Michael A. Asaro, 17 July 2017
In recent years, the U.S. Securities and Exchange Commission (SEC), Commodity Futures Trading Commission, and the Department of Justice have pursued an increasing number of cases involving a relatively new form of alleged market manipulation known as “spoofing.” See, e.g., U.S. v. Coscia, No. 14-cr-00551 (N.D. Ill.); In re Panther Energy Trading, CFTC Docket No. 13-26 (2013); CFTC v. Nav Sarao Futures, No. 15-cv-03398 (N.D. Ill.); In re Hold Brothers On-Line Investment Services, Exchange Act Release No. 67924 (SEC Sept. 25, 2012); SEC v. Lek Secs., No. 17-cv-1789 (S.D.N.Y.).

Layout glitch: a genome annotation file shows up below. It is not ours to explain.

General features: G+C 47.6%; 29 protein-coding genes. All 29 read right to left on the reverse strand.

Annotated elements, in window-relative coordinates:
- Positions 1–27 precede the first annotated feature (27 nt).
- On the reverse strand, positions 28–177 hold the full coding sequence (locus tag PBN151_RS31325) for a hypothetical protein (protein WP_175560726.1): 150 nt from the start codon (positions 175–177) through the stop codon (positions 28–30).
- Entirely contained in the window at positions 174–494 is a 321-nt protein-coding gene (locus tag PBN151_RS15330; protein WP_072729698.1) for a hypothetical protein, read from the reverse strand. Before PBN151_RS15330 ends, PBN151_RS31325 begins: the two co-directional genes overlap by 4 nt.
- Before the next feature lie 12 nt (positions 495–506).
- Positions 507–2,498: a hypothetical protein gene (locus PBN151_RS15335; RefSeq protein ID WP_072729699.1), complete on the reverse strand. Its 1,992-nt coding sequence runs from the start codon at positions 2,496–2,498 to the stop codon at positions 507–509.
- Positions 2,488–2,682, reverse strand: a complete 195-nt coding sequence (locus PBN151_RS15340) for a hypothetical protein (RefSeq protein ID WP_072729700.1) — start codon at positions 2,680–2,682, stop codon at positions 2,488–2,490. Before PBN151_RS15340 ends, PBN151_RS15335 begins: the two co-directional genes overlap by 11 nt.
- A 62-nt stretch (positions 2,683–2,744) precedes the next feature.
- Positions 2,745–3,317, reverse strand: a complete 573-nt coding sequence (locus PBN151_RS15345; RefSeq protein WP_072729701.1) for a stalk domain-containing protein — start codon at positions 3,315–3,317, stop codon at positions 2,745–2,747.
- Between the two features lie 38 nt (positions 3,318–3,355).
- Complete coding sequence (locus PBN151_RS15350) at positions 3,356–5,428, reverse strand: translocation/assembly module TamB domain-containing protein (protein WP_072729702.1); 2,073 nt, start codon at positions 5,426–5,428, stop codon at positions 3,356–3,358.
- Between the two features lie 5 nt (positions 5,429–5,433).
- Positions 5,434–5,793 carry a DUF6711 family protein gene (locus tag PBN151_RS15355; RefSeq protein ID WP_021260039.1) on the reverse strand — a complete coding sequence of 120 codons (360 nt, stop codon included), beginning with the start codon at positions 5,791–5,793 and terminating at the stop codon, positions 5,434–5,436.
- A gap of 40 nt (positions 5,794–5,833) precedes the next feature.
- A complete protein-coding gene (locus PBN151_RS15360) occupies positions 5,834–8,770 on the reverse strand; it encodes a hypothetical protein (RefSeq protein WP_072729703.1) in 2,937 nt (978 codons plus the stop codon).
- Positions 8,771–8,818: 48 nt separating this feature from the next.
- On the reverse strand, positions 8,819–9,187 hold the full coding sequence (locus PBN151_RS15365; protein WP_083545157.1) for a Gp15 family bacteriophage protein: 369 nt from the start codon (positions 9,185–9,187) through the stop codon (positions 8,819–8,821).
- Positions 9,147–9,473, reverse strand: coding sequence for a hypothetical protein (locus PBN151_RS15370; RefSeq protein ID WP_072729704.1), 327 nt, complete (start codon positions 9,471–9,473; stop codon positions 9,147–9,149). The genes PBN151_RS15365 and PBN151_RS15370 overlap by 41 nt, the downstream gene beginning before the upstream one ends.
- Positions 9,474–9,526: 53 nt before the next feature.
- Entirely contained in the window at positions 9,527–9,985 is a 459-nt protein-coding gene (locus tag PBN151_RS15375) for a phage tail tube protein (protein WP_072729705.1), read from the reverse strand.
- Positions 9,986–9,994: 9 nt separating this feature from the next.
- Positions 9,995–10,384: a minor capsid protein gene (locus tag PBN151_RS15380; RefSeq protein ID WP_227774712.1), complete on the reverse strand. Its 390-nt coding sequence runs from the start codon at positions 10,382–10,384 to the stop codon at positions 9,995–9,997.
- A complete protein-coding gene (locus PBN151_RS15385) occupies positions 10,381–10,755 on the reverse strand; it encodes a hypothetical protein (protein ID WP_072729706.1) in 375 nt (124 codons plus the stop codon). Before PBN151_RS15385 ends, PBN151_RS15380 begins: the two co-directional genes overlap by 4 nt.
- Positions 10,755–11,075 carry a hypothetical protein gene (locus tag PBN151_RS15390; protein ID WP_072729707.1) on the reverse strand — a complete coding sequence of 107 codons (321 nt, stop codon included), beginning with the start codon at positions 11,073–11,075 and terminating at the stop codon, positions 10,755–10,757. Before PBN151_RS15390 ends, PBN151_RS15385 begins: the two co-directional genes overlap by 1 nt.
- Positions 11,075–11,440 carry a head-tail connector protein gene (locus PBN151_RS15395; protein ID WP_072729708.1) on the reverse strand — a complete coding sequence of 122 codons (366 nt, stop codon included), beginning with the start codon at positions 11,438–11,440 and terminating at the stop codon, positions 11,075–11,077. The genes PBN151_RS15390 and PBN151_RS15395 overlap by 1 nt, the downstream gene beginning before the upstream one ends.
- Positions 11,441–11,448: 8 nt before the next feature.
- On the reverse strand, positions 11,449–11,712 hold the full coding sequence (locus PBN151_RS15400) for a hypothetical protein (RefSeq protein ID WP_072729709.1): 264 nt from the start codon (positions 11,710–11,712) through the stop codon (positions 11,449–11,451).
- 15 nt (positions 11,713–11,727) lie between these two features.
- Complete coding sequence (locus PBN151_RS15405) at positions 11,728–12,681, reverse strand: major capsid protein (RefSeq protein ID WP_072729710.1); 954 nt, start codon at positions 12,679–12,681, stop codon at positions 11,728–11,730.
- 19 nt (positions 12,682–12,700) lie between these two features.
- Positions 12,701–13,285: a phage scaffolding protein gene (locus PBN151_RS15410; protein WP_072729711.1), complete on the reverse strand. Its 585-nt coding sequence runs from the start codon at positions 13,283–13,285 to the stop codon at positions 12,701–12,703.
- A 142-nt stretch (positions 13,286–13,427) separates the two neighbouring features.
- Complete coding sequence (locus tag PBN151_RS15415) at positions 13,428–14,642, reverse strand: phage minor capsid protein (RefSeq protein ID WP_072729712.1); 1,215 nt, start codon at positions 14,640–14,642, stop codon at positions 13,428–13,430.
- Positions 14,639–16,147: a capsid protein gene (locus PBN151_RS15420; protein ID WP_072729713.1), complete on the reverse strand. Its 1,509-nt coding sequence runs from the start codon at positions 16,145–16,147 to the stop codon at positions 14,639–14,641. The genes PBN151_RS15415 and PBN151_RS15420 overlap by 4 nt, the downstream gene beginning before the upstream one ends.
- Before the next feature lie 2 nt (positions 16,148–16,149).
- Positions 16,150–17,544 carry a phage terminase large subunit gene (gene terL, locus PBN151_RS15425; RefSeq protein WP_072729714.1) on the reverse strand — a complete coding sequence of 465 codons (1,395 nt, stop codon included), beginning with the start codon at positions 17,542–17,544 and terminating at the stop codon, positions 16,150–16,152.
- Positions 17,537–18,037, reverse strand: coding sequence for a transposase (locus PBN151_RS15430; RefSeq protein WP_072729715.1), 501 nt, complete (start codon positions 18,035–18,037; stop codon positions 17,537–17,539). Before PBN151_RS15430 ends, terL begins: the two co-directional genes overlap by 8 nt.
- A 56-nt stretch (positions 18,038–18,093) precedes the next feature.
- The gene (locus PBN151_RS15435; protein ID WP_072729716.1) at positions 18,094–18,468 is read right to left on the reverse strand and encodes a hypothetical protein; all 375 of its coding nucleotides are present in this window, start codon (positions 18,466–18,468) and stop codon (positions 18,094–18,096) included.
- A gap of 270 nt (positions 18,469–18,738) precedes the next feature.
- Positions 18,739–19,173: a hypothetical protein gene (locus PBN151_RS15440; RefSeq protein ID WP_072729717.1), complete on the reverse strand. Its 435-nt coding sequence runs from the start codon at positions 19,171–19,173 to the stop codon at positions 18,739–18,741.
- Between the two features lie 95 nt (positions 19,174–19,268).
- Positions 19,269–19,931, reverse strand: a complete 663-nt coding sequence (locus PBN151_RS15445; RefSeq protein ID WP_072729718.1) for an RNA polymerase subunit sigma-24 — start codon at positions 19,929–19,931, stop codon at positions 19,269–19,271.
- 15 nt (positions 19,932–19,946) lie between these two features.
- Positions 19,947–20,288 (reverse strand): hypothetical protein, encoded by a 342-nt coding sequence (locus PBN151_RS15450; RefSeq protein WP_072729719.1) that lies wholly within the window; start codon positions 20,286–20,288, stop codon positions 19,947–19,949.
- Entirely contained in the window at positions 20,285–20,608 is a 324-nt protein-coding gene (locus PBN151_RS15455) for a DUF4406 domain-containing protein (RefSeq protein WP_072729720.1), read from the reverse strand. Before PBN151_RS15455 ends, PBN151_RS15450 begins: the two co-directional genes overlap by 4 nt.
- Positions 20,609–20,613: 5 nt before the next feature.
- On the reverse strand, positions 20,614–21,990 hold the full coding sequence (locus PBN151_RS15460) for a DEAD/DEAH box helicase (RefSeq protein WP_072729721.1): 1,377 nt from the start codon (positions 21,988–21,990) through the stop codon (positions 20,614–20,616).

If securities or commodities trading were a poker game, spoofing would be loosely analogous to bluffing your opponent. Typically, spoofing occurs when a trader sends a large order (for example, a “bid” or “buy” order) into the market with an intent to cancel it before it can be executed, while at the same time placing a smaller order on the other side of the market (for example, an “offer” or “sell” order) that they hope will be executed. The “spoofer” uses the large buy order to encourage other market participants—who may assume the large order means prices are trending upwards—to transact with them by executing against their smaller sell order. Once the smaller order is executed, the spoofer will quickly cancel their large buy order since their goal was never to have it executed in the first place. Spoofers will often reverse and repeat this behavior over and over again, sometimes hundreds of times, each time earning a small profit.